Executive and management attitudes towards corporate social responsibility in Malaysia

Executive and management attitudes towards corporate social responsibility in Malaysia Examines the attitudes of Malaysian managers and executives towards social responsibility and also the extent of socially responsible activities involved, corporate disclosure, and the factors determining the attitudes towards social responsibility. A structured questionnaire was developed based on studies by Ford and McLaughin, Teoh and Gregory Thong, Gill and Leinbach and Jones. A total of 198 responses were used for analysis in this study. The results showed that only five statements (of the 14 statements) have scores of more than 50 per cent agreement or endorsement of socially responsible activities. About 69 per cent of the respondents believed that involvement by a business in improving its community’s quality of life will also improve long run profitability. Nearly 65 per cent agreed that socially responsible activities provide a favourable public image. The analysis of variance showed that there were significant differences in the attitudes of managers working in banking, telecommunication, manufacturing and construction towards social responsibility. Nearly all of the respondents agreed that their companies were involved in socially responsible activities, that they were responsive to consumers’ complaints (83 per cent), and that they were maintaining product/service quality (77 per cent). Of the respondents nearly 54 per cent mentioned that their companies informed the general public of their socially responsible activities. The results also showed that the most influential factor determining the attitude towards social responsibility was family upbringing. The other important factors were traditional beliefs and customs, and common practices in the industry. Discusses the implications of the findings. http://www.deepdyve.com/assets/images/DeepDyve-Logo-lg.png Corporate Governance Emerald Publishing

Executive and management attitudes towards corporate social responsibility in Malaysia

Corporate Governance, Volume 2 (4): 7 – Dec 1, 2002

Loading next page...
 
/lp/emerald-publishing/executive-and-management-attitudes-towards-corporate-social-Qk0I06eQ5t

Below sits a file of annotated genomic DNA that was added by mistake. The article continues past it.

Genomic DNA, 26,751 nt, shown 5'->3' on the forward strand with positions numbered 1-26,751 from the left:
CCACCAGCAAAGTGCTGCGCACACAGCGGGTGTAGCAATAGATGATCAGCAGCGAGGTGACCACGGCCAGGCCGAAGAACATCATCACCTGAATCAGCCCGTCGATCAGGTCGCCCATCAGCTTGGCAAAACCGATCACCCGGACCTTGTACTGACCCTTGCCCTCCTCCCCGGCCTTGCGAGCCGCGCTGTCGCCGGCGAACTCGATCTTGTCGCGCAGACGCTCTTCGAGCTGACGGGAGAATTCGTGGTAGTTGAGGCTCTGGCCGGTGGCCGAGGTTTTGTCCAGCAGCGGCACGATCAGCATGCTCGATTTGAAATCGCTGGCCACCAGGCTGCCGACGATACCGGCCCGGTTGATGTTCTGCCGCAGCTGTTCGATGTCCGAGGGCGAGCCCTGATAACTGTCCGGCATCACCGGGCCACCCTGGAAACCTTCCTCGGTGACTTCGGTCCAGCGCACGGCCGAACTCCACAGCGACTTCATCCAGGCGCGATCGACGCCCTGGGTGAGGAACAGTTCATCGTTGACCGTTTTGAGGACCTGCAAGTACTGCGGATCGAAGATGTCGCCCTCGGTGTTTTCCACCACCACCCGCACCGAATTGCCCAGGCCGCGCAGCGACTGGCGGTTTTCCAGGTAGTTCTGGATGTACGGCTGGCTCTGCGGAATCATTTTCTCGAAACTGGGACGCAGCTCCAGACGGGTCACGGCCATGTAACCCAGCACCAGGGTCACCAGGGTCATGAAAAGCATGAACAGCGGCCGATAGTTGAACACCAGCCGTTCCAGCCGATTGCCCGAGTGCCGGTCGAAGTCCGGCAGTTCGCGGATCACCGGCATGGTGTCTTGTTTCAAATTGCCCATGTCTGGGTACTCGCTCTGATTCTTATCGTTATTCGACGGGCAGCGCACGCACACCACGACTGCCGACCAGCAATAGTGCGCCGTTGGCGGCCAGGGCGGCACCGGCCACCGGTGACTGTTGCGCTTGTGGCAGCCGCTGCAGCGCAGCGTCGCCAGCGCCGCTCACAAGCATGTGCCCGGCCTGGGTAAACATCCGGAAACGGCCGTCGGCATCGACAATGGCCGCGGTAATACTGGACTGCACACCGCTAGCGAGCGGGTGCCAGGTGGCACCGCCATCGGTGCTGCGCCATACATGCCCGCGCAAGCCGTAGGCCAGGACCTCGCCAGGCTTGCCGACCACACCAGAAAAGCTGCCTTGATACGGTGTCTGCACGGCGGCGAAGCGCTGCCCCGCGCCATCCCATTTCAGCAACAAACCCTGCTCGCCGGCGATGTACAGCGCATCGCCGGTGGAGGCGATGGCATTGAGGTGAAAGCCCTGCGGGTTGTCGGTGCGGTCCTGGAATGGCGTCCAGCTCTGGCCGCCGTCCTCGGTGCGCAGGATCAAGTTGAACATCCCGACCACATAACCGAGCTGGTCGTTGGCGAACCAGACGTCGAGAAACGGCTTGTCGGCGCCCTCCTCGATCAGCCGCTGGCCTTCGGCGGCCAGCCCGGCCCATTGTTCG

Publisher
Emerald Publishing
Copyright
Copyright © 2002 MCB UP Ltd. All rights reserved.
ISSN
1472-0701
DOI
10.1108/14720700210447641
Publisher site
See Article on Publisher Site

Abstract

Examines the attitudes of Malaysian managers and executives towards social responsibility and also the extent of socially responsible activities involved, corporate disclosure, and the factors determining the attitudes towards social responsibility. A structured questionnaire was developed based on studies by Ford and McLaughin, Teoh and Gregory Thong, Gill and Leinbach and Jones. A total of 198 responses were used for analysis in this study. The results showed that only five statements (of the 14 statements) have scores of more than 50 per cent agreement or endorsement of socially responsible activities. About 69 per cent of the respondents believed that involvement by a business in improving its community’s quality of life will also improve long run profitability. Nearly 65 per cent agreed that socially responsible activities provide a favourable public image. The analysis of variance showed that there were significant differences in the attitudes of managers working in banking, telecommunication, manufacturing and construction towards social responsibility. Nearly all of the respondents agreed that their companies were involved in socially responsible activities, that they were responsive to consumers’ complaints (83 per cent), and that they were maintaining product/service quality (77 per cent). Of the respondents nearly 54 per cent mentioned that their companies informed the general public of their socially responsible activities. The results also showed that the most influential factor determining the attitude towards social responsibility was family upbringing. The other important factors were traditional beliefs and customs, and common practices in the industry. Discusses the implications of the findings.

Journal

Corporate GovernanceEmerald Publishing

Published: Dec 1, 2002

Keywords: Social responsibility; Corporate governance; Disclosure; Involvement; Malaysia

You’re reading a free preview. Subscribe to read the entire article.


DeepDyve is your
personal research library

It’s your single place to instantly
discover and read the research
that matters to you.

Enjoy affordable access to
over 18 million articles from more than
15,000 peer-reviewed journals.

All for just $49/month

Explore the DeepDyve Library

Search

Query the DeepDyve database, plus search all of PubMed and Google Scholar seamlessly

Organize

Save any article or search result from DeepDyve, PubMed, and Google Scholar... all in one place.

Access

Get unlimited, online access to over 18 million full-text articles from more than 15,000 scientific journals.

Your journals are on DeepDyve

Read from thousands of the leading scholarly journals from SpringerNature, Wiley-Blackwell, Oxford University Press and more.

All the latest content is available, no embargo periods.

See the journals in your area

DeepDyve

Freelancer

DeepDyve

Pro

Price

FREE

$49/month
$360/year

Save searches from
Google Scholar,
PubMed

Create folders to
organize your research

Export folders, citations

Read DeepDyve articles

Abstract access only

Unlimited access to over
18 million full-text articles

Print

20 pages / month